Zimbabwe going for the big spenders!


The Zimbabwe Revenue Authority is reportedly going for the big spenders and “everyone, even a person who buys an expensive watch” should explain how he or she got the money.

This was said, according to The Sunday Mail, by ZIMRA board chairperson Willia Bonyongwe, who said the revenue authority s going to carry out life-style audits.

Zimbabwe has been surviving on taxes since it cannot get any financial credit because of its outstanding arrears with international financial institutions mainly the World Bank and the African Development Bank.

“The audits are going to be a permanent feature of our tax compliance measures. If we hear that you bought an expensive watch, for example, we will be keen to know whether you are paying tax or not,” Bonyongwe was quoted as saying.

ZIMRA boss Happias Kuzvinzwa added: “Money has a tendency of leaving footprints, and what we are simply doing is following those footprints. If you are running a business, for instance, and that business is expanding, we will definitely ask for your profit-and-loss (statement). There is no way you can expand or build houses if you don’t have the income; or drive big and beautiful cars without an income. So, those are the things we are looking at. It’s that simple; you can’t spend what you don’t have. Therefore, we just read your expenditure against your income since your expenses mirror your income.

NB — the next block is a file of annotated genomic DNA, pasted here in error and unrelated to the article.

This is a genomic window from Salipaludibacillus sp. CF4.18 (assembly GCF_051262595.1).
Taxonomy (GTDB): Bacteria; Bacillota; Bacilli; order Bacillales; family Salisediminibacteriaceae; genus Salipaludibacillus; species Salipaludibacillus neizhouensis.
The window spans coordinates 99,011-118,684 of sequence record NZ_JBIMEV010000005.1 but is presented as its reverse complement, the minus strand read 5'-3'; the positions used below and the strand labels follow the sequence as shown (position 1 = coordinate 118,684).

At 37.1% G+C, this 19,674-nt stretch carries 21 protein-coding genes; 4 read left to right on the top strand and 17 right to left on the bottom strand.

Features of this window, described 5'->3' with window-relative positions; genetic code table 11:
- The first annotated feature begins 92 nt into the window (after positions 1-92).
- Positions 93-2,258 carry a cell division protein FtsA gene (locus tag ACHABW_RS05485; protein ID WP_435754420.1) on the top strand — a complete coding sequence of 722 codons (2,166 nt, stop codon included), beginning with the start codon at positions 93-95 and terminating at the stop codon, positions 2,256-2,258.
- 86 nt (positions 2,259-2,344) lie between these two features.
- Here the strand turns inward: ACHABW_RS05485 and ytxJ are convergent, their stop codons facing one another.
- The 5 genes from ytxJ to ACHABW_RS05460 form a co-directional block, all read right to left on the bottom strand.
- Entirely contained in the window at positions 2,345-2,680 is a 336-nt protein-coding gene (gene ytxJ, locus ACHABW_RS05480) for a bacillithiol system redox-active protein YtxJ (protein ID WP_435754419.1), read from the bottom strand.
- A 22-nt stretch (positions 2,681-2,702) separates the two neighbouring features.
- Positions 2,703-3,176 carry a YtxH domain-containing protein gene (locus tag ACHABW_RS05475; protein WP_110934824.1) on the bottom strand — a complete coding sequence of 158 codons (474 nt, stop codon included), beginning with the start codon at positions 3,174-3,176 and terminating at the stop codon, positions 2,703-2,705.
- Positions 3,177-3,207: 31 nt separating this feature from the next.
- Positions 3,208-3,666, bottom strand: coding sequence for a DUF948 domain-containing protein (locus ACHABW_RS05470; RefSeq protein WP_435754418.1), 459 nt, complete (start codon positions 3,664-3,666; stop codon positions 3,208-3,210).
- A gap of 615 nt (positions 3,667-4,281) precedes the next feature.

“This is not personal, neither is it political or a witch-hunt. We are just following those footprints because you can’t leave a lie and pretend not to have money. It will stick out because generally, if you have money, you spend, and if we discover that we will simply ask for the State’s share.”

Ed: What a noble objective. But why not start with ZIMRA staff itself and then go on to politicians and members of Parliament, after all, they should be required to declare their assets before they are elected and after.


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Charles Rukuni
The Insider is a political and business bulletin about Zimbabwe, edited by Charles Rukuni. Founded in 1990, it was a printed 12-page subscription only newsletter until 2003 when Zimbabwe's hyper-inflation made it impossible to continue printing.


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